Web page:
EDTA-plasma (1 mg EDTA/ml blood) was prepared from blood (40 ml) of healthy male donor (30 year old and fasting for 14 h). LDL (density 1.019-1.063g/ml) was isolated from the EDTA-plasma by ultracentrifugation using a single step discontinuous gradient (16-17). 4.5 ml of 1 mg/ml EDTA solution (pH=7.4) was placed in 10 ml centrifuge tubes using a long needle. This solution was under laid with dense plasma solution. The dense plasma solution was prepared by dissolving 0.632 g of solid potassium bromide in 2 ml of defrosted EDTA-plasma. The tubes were then ultra centrifuged at 60000 rpm for 2 h in a Damon B-60 ultracentrifuge. LDL band was removed through the side of the centrifuge tube with a syringe needle.
For removing traces of transition metals (especially of copper), LDL solution was dialyzed in dialysis tubing (10 mm flat width) with a molecular weight cutoff of 12 to 14 KDa at 4?C for 24 h against the phosphate buffer saline (PBS), pH7.4, consisting of NaCl (140mM), Na2HPO4 (8.1mM), NaH2PO4 (1.9m M) and EDTA (100 ?M). Again LDL was dialyzed at 4?C for 12 h against the phosphate buffer as described above, but without EDTA (18). LDL solution was assayed for protein and lipids contents. The protein content was measured by the method of Lowry et al. (19), using bovine serum albumin as standard. The cholesterol, triglyceride, LDL-cholesterol and HDL-cholesterol concentrations were determined using the Pars Azmon Kit. The purified LDL was examined by electrophoresis carried out at pH=8.6 in 0.05 M barbital buffer on 0.8% agarose gel. Gels were stained with Sudan Black B Stain (20-21).
LDL was sterilized by filtration (0.45 ?m Millipore filter). Then stored in darkness under nitrogen gas at 4?C and was used within 4 weeks.
Assessment of LDL oxidation and lipid peroxidation
For the preparation of oxidized LDL, LDL was incubated with CuSO4 (22). Briefly, first 50 ?l LDL (50 ?g protein/ml) was added to eight pre-acid washed test tubes. Then 200?l CuSO4 with different copper concentrations (0 to 50 ?M) was added to the series of tubes and the volumes were adjusted up to 1 ml with PBS, pH=7.4, without EDTA. The solutions were then mixed vigorously by vortexing and left for 3 h at 37?C. Lipid peroxidation of LDL was assessed by measuring thiobarbitoric reactive substances (TBARS) (23-24). In this method, samples were incubated with 0.5 ml of 20% trichloroacetic acid and then 1 ml of 0.67% aqueous solution of thiobarbituric acid was added. After heating at 100?C for 20 minutes, the reaction mixtures were centrifuged at 4000 rpm for 5 minutes. The absorbance of red pigment in the supernatant fractions was estimated at λmax=532 nm. The concentration of TBARS was calculated using the extinction coefficient of 165000 mol/cm and expressed as nmol of malondialdehyde (MDA) equivalents per mg LDL protein. Calibration curves were drown using a freshly diluted 1, 1, 3, 3-tetraethoxypropane.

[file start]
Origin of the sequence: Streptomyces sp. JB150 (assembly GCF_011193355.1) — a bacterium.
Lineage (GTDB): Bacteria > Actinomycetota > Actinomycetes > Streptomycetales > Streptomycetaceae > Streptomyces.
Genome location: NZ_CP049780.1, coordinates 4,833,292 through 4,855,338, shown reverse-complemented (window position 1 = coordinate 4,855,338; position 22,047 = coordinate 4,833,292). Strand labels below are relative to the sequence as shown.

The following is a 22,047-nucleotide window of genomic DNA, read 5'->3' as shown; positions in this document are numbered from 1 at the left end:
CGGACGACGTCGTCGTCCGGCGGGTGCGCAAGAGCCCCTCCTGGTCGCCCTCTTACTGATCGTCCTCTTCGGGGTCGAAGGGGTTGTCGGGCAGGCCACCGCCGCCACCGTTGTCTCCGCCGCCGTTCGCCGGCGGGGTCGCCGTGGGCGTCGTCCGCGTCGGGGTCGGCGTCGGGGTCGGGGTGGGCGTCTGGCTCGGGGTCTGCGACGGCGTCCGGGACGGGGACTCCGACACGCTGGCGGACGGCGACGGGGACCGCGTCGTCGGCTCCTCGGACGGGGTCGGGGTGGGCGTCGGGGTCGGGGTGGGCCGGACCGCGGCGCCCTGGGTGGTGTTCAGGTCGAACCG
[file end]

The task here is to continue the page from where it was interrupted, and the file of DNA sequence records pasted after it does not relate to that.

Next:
Effect of α-tocopherol on oxidation of LDL
To examine the effect of α-tocopherol on oxidized LDL, two processes were followed. In first process, 50?l LDL (50?g protein/ml) was added to eight test tubes. Then 200?l α-tocopherol (10?M) and 200?l dimethyl sulfoxide (DMSO) of 10% (vol/vol) were added to the series of tubes. The α-tocopherol was dissolved in 10% DMSO in PBS, pH7.4. The solutions were incubated for 1 h at 37?C. Finally, 200?l CuSO4 with concentrations of different copper (0 to 50?M) was added to the tubes and the volumes were adjusted up to 1ml with PBS. The solutions incubated for 3 h at 37?C. Same procedure was repeated for concentrations of 50 and 100 ?M of α-tocopherol.
In second process, 50 ?l LDL (50 ?g protein/ml) was added to four pre-acid washed test tubes. Then 200 ?l α-tocopherol with concentrations of 0, 10, 50 and 100 ?M and 200 ?l DMSO were added to the series of tubes. The solutions were incubated for 1 h at 37?C. Then 200?l CuSO4 with concentration copper of 10 ?M was added to the tubes and the volumes were adjusted up to 1 ml with PBS, pH=7.4. The solutions were mixed vigorously by vortexing and left for 3 h at 37?C. Finally, lipid peroxidation of LDL in samples was assessed as described previously.
Gel filtration of oxidized LDL
After oxidation of LDL (1.5 mg protein/ml) with 50 ?M CuSO4 with or without subsequent dialysis against PBS at pH=7.4 consisting 140 mM NaCl, 8.1 mM Na2HPO4 and 1.9 mM NaH2PO4 for 24 h at 4?C, one ml of sample was diluted with 1 ml of PBS, pH=7.4 and loaded onto a column of sephadex G-25 (K9, Pharmacia, 600?9 mm) and then eluted with the same buffer (24). Fractions (each of 2 ml volumes) were collected and assayed for protein and copper content. Protein content was measured by the method of Lowry et al. (19) and the copper concentration was determined by atomic absorption spectrophotometry using a Varian Model 220 (25).